In the spring of 1754, Lieutenant Colonel George Washington of the Virginia militia led a company of men into disputed territory. He was twenty-two, and the governor of Virginia ordered him to occupy lands claimed by both Britain and France, in modern-day Pennsylvania. On the way, Washington attacked a French scouting party – without provocation, according to the French. He and his men killed several French soldiers and took others prisoner.
Young Washington’s War and the Little Archduchess
Washington had won his first battle. But the skirmish was a diplomatic disaster. It triggered further fighting, which grew into the French and Indian War: years of conflict between Britain and France.
A little more than a year later, in 1755, Empress Maria Theresa of Austria gave birth to daughter: the Archduchess Maria Antonia. At the time, the empress enjoyed an alliance with Great Britain against France. But soon after the birth, Britain signed an alliance with Prussia – Austria’s bitter enemy – thanks to fears surrounding the French and Indian War. As a result, France and Austria patched up old grievances and signed their own alliance, in 1756. A few months after these alliance earthquakes, all four powers and more had been dragged into the war – now a global conflict remembered as the Seven Years’ War.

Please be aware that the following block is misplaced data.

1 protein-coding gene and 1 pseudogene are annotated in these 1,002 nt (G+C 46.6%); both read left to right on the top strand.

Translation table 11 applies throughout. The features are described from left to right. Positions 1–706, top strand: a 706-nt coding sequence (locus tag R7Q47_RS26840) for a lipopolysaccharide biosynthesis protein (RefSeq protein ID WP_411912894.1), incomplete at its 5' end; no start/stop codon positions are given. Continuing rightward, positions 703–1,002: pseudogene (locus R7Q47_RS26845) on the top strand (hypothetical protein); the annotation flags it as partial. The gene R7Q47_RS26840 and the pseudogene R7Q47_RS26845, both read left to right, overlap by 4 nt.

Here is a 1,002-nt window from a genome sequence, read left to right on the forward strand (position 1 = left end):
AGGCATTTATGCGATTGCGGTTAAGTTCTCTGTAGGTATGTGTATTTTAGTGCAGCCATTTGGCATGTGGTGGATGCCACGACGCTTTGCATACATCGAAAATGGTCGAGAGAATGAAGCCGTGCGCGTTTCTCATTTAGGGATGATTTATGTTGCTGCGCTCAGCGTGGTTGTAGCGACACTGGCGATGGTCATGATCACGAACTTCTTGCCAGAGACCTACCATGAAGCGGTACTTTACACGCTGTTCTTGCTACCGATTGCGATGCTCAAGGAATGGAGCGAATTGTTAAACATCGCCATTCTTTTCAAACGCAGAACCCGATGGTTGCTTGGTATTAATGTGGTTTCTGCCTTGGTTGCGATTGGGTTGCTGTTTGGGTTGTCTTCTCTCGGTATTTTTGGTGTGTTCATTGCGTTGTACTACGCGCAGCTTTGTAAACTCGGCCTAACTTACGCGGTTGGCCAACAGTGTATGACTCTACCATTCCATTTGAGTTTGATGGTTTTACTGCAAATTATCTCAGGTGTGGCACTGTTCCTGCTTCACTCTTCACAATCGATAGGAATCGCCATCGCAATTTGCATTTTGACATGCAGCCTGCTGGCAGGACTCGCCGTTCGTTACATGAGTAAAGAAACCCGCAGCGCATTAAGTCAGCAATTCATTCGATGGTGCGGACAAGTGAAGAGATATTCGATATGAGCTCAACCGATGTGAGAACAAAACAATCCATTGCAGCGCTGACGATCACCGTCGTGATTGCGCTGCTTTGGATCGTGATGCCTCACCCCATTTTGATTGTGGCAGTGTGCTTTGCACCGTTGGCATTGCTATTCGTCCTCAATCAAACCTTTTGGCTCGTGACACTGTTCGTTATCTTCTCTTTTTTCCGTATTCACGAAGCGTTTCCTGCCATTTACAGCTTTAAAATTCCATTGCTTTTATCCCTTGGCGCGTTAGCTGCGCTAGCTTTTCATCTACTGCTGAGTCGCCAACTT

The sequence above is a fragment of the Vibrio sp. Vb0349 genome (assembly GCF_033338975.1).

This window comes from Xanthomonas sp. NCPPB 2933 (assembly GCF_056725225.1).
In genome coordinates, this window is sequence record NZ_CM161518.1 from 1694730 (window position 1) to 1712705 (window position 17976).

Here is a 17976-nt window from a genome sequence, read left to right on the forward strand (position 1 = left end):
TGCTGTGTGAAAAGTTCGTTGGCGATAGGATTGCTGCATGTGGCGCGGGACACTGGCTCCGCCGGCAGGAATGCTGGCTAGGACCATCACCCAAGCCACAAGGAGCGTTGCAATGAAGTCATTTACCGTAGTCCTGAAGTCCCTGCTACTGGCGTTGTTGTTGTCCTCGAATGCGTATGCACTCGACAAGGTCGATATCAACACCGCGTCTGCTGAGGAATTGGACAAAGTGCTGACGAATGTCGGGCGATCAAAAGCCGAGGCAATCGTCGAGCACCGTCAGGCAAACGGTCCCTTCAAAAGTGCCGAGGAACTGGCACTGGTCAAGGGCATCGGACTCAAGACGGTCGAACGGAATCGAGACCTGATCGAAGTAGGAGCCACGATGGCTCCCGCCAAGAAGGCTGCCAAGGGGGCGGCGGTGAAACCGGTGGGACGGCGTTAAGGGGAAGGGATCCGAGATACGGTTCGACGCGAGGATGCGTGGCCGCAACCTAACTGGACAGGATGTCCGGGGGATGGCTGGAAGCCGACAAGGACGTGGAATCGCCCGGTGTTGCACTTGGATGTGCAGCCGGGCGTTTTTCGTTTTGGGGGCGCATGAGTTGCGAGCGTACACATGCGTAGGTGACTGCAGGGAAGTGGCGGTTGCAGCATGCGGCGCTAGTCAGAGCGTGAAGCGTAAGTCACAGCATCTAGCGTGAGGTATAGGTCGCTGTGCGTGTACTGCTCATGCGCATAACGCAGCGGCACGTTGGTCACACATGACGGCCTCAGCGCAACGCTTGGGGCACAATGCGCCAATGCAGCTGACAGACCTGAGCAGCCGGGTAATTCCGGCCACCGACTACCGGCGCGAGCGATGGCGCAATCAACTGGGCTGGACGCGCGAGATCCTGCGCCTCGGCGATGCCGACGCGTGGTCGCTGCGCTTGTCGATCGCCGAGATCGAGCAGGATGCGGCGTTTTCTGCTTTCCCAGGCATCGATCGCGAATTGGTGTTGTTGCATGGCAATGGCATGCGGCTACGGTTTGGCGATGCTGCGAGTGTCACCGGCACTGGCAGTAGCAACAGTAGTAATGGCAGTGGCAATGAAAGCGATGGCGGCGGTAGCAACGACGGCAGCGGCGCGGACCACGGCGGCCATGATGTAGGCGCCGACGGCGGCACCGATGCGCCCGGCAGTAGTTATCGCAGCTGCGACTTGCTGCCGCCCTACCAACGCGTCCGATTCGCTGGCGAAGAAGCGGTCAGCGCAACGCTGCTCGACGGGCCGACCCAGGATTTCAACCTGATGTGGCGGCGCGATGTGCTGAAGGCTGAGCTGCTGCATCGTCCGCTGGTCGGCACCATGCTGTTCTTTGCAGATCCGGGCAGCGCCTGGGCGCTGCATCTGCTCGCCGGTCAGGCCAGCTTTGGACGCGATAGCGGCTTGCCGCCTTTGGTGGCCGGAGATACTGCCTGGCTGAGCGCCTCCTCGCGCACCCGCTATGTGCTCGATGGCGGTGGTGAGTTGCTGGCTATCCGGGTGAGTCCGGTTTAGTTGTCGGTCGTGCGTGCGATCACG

The Alliance, the Dauphin, and Marie Antoinette
The war ended in 1763, but the Franco-Austrian Alliance continued. In 1770, the two sides sealed the pact with a kiss. The Austrian empress married her fourteen-year-old daughter, Maria Antonia, to the Dauphin: the sixteen-year-old heir to the French throne. The Dauphin became King Louis XVI, and his wife and queen adopted the French version of her name: Marie Antoinette.
Young Washington’s attack on the French created a link in a chain of events – a chain that connects the war, the Anglo-Prussian Alliance, the Franco-Austrian Alliance, and Marie-Antoinette’s marriage and crown. Maybe one or more links could be removed without chaning the overall outcome. Maybe not. Either way, the chain connects Washington to Marie Antoinette, one of his few rivals for 18th Century fame.
For more on Washington, see “George Washington and the Dignity of the Presidency,” as well as “Thank You, American Armed Forces.”
© 2023 by David W. Tollen. All rights reserved.
- Portrait of George Washington, Charles Willson Peale, 1772
- Archduchess Maria Antonia of Austria, Joseph Ducreux, 1769